What complications and side effects may occur following BMT?
Complications may vary, depending on the following:
•type of marrow transplant
•type of disease requiring transplant
•age and overall health of the recipient
•variance of tissue matching between donor and recipient
•presence of severe complications
The following are complications that may occur with a bone marrow transplantation. However, each individual may experience symptoms differently. These complications may also occur alone, or in combination:
Infections are likely in the patient with severe bone marrow suppression. Bacterial infections are the most common. Viral and fungal infections can be life threatening. Any infection can cause an extended hospital stay, prevent or delay engraftment, and/or cause permanent organ damage. Antibiotics, anti-fungal medications, and anti-viral medications are often given to prevent serious infection in the immunosuppressed patient.
•low platelets and low red blood cells
Thrombocytopenia (low platelets) and anemia (low red blood cells), as a result of a non-functioning bone marrow, can be dangerous and even life threatening. Low platelets can cause dangerous bleeding in the lungs, gastrointestinal (GI), and brain.
Pain related to mouth sores and gastrointestinal (GI) irritation is common. High doses of chemotherapy and radiation can cause severe mucositis (inflammation of the mouth and GI tract).
Fluid overload is a complication that can lead to pneumonia, liver damage, and high blood pressure. The primary reason for fluid overload is because the kidneys cannot keep up with the large amount of fluid being given in the form of intravenous (IV) medications, nutrition, and blood products. The kidneys may also be damaged from disease, infection, chemotherapy, radiation, or antibiotics.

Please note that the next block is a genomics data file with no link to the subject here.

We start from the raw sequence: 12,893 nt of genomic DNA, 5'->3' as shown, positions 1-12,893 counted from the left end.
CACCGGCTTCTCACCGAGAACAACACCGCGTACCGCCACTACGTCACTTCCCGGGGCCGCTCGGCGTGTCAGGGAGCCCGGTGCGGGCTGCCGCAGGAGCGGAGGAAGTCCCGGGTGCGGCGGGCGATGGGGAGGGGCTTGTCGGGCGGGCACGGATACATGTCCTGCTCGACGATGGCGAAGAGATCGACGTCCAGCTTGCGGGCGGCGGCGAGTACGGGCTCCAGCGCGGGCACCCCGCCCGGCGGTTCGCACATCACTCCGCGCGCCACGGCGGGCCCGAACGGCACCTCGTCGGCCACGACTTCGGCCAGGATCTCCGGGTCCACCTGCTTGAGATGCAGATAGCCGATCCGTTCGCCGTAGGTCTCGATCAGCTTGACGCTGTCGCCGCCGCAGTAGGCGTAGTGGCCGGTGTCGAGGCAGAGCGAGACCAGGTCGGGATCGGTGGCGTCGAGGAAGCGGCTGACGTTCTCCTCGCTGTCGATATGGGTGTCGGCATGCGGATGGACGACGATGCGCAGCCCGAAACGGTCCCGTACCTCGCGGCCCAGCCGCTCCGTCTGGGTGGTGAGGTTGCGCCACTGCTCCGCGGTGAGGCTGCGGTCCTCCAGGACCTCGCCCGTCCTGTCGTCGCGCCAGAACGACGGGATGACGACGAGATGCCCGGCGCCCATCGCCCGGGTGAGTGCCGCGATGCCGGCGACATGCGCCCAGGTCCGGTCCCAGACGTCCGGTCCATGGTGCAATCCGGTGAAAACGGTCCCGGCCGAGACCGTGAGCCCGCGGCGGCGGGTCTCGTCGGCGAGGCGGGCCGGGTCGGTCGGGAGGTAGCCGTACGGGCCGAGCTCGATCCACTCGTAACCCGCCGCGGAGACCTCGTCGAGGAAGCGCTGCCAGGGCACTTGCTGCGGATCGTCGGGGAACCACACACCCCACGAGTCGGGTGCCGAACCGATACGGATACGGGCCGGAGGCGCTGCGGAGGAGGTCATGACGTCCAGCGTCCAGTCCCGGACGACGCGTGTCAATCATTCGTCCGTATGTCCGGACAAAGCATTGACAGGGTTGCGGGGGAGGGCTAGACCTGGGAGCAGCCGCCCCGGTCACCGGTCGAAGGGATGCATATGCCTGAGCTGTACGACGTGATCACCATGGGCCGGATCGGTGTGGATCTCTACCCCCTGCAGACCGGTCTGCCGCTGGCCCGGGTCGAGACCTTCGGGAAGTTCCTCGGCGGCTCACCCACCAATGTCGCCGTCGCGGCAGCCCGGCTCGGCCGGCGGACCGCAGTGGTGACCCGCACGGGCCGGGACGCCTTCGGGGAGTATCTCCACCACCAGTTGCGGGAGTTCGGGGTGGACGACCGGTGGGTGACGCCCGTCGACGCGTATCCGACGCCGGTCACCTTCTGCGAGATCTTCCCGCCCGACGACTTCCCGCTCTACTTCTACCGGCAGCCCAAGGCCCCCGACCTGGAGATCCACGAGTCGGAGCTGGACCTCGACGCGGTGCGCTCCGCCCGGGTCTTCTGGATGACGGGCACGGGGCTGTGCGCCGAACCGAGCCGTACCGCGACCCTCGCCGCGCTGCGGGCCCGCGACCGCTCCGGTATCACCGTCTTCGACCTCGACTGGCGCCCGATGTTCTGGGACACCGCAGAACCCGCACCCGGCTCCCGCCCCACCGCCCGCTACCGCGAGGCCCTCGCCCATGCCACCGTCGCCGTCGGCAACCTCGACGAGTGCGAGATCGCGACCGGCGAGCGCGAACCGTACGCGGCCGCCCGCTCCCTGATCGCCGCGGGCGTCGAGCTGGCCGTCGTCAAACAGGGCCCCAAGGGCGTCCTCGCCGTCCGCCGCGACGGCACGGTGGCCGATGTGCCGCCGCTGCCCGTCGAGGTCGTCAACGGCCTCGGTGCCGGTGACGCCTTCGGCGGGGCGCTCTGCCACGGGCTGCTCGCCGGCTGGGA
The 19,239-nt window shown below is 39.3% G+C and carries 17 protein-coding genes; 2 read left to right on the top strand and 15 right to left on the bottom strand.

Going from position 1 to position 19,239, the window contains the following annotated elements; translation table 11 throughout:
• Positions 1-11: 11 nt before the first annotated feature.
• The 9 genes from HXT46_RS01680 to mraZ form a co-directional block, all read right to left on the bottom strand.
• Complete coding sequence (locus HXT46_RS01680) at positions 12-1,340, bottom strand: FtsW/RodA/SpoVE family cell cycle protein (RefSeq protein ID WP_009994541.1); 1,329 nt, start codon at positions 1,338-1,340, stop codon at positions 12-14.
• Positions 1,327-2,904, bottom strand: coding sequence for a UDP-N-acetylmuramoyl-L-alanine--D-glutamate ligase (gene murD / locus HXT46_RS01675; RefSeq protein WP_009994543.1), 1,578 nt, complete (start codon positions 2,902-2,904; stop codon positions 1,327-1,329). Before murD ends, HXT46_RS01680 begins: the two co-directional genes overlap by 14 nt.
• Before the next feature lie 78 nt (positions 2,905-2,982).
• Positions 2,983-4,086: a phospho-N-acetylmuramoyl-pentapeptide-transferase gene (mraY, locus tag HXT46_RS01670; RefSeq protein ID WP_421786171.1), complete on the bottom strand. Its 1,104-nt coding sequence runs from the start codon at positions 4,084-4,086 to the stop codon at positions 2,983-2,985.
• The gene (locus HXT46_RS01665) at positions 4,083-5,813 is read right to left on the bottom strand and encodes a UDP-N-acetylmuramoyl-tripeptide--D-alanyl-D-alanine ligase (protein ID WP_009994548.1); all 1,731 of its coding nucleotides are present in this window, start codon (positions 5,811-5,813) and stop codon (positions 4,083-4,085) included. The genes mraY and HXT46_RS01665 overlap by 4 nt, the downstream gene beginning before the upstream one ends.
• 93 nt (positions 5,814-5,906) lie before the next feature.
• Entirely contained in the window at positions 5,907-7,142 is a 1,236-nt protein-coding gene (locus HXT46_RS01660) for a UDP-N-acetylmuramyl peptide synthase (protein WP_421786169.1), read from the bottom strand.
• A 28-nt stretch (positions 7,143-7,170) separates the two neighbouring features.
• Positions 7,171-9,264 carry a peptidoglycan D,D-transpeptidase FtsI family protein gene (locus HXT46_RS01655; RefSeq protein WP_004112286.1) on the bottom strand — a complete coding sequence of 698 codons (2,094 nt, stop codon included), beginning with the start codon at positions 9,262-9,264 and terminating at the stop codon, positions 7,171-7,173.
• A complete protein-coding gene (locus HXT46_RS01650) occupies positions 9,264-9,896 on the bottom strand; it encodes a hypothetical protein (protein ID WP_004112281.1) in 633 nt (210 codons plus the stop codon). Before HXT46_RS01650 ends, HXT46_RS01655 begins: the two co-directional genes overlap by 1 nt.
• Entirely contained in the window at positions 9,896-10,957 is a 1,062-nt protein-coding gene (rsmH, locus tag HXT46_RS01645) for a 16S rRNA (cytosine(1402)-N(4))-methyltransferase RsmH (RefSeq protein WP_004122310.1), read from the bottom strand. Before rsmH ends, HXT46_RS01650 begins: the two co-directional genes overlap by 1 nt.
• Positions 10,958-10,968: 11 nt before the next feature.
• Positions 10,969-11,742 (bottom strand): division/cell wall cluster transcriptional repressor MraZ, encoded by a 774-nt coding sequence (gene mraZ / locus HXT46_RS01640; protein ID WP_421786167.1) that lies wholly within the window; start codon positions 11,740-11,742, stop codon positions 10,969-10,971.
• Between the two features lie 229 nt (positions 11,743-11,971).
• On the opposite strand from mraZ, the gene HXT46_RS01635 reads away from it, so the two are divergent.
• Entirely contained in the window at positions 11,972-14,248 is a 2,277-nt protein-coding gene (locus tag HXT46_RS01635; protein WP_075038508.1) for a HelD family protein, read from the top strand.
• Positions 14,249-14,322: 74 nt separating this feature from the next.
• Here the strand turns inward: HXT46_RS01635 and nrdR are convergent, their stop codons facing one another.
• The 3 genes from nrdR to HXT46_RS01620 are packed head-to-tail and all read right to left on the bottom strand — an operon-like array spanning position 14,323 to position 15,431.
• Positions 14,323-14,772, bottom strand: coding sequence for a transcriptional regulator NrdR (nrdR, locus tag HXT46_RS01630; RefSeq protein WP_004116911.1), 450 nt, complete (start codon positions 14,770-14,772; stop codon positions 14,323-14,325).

Respiratory status is an important function that may be compromised during transplant. Infection, inflammation of the airway, fluid overload, graft-versus-host disease, and bleeding are all potential life-threatening complications that may occur in the lungs and pulmonary system.
The liver and heart are important organs that may be damaged during the transplantation process. Temporary or permanent damage to the liver and heart may be caused by infection, graft-versus-host disease, high doses of chemotherapy and radiation, or fluid overload.
Graft failure is a potential complication. Graft failure may occur as a result of infection, recurrent disease, or if the stem cell count of the donated marrow was insufficient to cause engraftment.
Graft-versus-host disease (GVHD) can be a serious and life-threatening complication of a bone marrow transplant. GVHD occurs when the donor's immune system reacts against the recipient's tissue. The new cells do not recognize the tissues and organs of the recipient's body. The most common sites for GVHD are GI tract, liver, skin, and lungs.
Long-term outlook for a bone marrow transplantation:
Prognosis greatly depends on the following:
•type of marrow transplant
•type and extent of the disease being treated
•disease response to treatment
•your age and overall health
•your tolerance of specific medications, procedures, or therapies
•severity of complications